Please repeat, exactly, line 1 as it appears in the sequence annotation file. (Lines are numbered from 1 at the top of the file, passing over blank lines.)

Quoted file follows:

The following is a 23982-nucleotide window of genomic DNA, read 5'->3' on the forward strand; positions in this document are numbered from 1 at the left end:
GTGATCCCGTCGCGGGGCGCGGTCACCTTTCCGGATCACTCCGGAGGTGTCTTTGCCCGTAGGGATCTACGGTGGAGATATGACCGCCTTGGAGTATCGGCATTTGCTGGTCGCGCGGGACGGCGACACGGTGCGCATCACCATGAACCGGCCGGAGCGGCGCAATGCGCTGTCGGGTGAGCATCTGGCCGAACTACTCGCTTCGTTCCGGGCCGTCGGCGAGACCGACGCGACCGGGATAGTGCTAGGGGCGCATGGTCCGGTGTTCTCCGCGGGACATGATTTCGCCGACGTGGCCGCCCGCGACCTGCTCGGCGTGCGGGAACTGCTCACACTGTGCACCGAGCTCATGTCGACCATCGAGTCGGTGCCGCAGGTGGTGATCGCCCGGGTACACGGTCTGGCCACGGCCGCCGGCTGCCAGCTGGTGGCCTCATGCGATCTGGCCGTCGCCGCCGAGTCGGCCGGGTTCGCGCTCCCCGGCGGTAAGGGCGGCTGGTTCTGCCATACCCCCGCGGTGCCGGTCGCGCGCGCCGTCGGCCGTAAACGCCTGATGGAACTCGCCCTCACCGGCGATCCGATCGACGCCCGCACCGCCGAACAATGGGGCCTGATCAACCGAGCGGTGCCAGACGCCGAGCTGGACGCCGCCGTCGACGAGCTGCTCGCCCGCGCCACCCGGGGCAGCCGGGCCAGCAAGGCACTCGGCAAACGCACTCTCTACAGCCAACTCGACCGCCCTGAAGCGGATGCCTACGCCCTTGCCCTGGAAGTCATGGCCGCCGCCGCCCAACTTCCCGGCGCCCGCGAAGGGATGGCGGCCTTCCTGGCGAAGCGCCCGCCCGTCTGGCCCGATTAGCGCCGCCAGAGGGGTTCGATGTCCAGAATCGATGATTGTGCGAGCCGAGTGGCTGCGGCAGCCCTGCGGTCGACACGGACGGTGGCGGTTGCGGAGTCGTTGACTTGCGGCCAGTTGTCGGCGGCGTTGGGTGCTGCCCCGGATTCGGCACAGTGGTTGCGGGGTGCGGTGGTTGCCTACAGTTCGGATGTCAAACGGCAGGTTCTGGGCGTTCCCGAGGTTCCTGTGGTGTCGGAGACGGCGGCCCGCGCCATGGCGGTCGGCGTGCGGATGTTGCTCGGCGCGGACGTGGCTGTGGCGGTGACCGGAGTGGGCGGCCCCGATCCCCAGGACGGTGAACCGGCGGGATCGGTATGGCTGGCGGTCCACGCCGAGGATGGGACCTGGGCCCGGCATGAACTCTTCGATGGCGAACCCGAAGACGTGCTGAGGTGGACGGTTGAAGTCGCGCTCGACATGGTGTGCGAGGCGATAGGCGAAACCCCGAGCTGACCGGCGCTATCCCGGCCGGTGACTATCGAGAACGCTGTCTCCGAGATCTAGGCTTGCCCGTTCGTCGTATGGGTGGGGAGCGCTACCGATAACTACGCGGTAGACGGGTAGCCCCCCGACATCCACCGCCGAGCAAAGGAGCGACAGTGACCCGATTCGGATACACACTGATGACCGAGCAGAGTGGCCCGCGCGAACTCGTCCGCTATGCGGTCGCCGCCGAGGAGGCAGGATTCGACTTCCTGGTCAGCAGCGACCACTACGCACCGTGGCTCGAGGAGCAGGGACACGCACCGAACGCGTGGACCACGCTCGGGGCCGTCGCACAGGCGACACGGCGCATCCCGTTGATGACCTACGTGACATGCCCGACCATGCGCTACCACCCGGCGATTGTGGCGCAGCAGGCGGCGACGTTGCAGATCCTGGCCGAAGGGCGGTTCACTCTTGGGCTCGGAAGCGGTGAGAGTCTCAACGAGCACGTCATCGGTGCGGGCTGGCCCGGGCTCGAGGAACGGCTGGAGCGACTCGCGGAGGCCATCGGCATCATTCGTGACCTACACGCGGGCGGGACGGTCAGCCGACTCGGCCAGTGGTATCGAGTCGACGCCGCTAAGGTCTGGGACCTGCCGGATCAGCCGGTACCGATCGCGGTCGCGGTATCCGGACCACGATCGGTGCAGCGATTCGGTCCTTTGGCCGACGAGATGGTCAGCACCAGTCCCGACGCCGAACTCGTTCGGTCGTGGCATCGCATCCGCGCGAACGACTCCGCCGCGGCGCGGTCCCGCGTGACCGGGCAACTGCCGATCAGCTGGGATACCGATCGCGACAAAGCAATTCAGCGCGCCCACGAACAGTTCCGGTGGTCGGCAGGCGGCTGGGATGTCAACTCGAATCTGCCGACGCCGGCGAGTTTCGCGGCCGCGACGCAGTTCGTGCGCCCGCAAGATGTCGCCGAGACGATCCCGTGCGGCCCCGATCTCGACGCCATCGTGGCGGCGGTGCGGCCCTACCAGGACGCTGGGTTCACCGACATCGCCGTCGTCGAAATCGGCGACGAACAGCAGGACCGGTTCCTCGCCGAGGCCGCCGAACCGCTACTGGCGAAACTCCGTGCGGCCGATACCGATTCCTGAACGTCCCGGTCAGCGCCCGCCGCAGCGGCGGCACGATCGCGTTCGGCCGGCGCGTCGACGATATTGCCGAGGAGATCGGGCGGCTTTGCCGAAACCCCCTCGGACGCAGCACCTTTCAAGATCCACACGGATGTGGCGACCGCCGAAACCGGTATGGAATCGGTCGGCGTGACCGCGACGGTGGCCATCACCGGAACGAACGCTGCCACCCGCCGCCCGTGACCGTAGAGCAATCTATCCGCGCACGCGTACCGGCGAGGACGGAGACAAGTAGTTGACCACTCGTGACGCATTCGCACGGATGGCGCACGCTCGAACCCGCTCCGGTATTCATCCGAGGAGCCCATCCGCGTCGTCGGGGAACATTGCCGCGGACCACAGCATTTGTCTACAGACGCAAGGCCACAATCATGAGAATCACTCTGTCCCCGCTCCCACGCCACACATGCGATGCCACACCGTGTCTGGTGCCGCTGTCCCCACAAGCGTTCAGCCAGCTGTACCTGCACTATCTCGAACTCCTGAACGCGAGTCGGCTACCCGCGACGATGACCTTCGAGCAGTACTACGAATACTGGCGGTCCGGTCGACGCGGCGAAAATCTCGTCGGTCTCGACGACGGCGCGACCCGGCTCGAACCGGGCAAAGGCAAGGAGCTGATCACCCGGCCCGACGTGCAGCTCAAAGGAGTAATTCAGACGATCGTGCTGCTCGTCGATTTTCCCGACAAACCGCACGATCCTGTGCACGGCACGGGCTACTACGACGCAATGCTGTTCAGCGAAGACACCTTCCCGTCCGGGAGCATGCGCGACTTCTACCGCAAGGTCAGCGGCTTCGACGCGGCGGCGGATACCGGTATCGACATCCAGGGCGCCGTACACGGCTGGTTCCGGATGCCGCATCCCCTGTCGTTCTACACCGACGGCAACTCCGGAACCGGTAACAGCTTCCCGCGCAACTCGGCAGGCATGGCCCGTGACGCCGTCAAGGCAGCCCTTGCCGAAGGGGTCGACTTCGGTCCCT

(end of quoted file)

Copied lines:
The following is a 23982-nucleotide window of genomic DNA, read 5'->3' on the forward strand; positions in this document are numbered from 1 at the left end: